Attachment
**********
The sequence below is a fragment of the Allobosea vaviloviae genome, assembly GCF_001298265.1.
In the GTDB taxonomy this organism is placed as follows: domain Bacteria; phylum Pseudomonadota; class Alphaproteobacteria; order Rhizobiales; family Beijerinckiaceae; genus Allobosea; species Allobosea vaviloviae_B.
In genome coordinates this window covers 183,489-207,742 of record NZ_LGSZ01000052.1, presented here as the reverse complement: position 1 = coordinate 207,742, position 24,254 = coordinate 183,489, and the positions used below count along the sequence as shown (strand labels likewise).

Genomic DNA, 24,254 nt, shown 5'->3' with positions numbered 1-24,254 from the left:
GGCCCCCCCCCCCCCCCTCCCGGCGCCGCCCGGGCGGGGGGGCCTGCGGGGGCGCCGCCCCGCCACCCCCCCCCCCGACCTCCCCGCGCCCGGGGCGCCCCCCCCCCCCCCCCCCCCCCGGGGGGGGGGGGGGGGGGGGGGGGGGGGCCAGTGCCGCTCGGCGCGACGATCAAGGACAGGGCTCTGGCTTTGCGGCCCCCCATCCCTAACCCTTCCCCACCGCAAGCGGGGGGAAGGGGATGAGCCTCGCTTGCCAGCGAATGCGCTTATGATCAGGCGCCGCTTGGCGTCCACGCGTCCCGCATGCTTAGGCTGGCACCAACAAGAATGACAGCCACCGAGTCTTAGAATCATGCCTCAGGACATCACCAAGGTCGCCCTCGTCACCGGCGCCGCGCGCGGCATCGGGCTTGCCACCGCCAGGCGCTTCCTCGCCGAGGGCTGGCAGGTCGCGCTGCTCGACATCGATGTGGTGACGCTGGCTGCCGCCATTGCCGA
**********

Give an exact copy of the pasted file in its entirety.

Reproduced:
The sequence below is a fragment of the Allobosea vaviloviae genome, assembly GCF_001298265.1.
In the GTDB taxonomy this organism is placed as follows: domain Bacteria; phylum Pseudomonadota; class Alphaproteobacteria; order Rhizobiales; family Beijerinckiaceae; genus Allobosea; species Allobosea vaviloviae_B.
In genome coordinates this window covers 183,489-207,742 of record NZ_LGSZ01000052.1, presented here as the reverse complement: position 1 = coordinate 207,742, position 24,254 = coordinate 183,489, and the positions used below count along the sequence as shown (strand labels likewise).

Genomic DNA, 24,254 nt, shown 5'->3' with positions numbered 1-24,254 from the left:
GGCCCCCCCCCCCCCCCTCCCGGCGCCGCCCGGGCGGGGGGGCCTGCGGGGGCGCCGCCCCGCCACCCCCCCCCCCGACCTCCCCGCGCCCGGGGCGCCCCCCCCCCCCCCCCCCCCCCGGGGGGGGGGGGGGGGGGGGGGGGGGGGCCAGTGCCGCTCGGCGCGACGATCAAGGACAGGGCTCTGGCTTTGCGGCCCCCCATCCCTAACCCTTCCCCACCGCAAGCGGGGGGAAGGGGATGAGCCTCGCTTGCCAGCGAATGCGCTTATGATCAGGCGCCGCTTGGCGTCCACGCGTCCCGCATGCTTAGGCTGGCACCAACAAGAATGACAGCCACCGAGTCTTAGAATCATGCCTCAGGACATCACCAAGGTCGCCCTCGTCACCGGCGCCGCGCGCGGCATCGGGCTTGCCACCGCCAGGCGCTTCCTCGCCGAGGGCTGGCAGGTCGCGCTGCTCGACATCGATGTGGTGACGCTGGCTGCCGCCATTGCCGA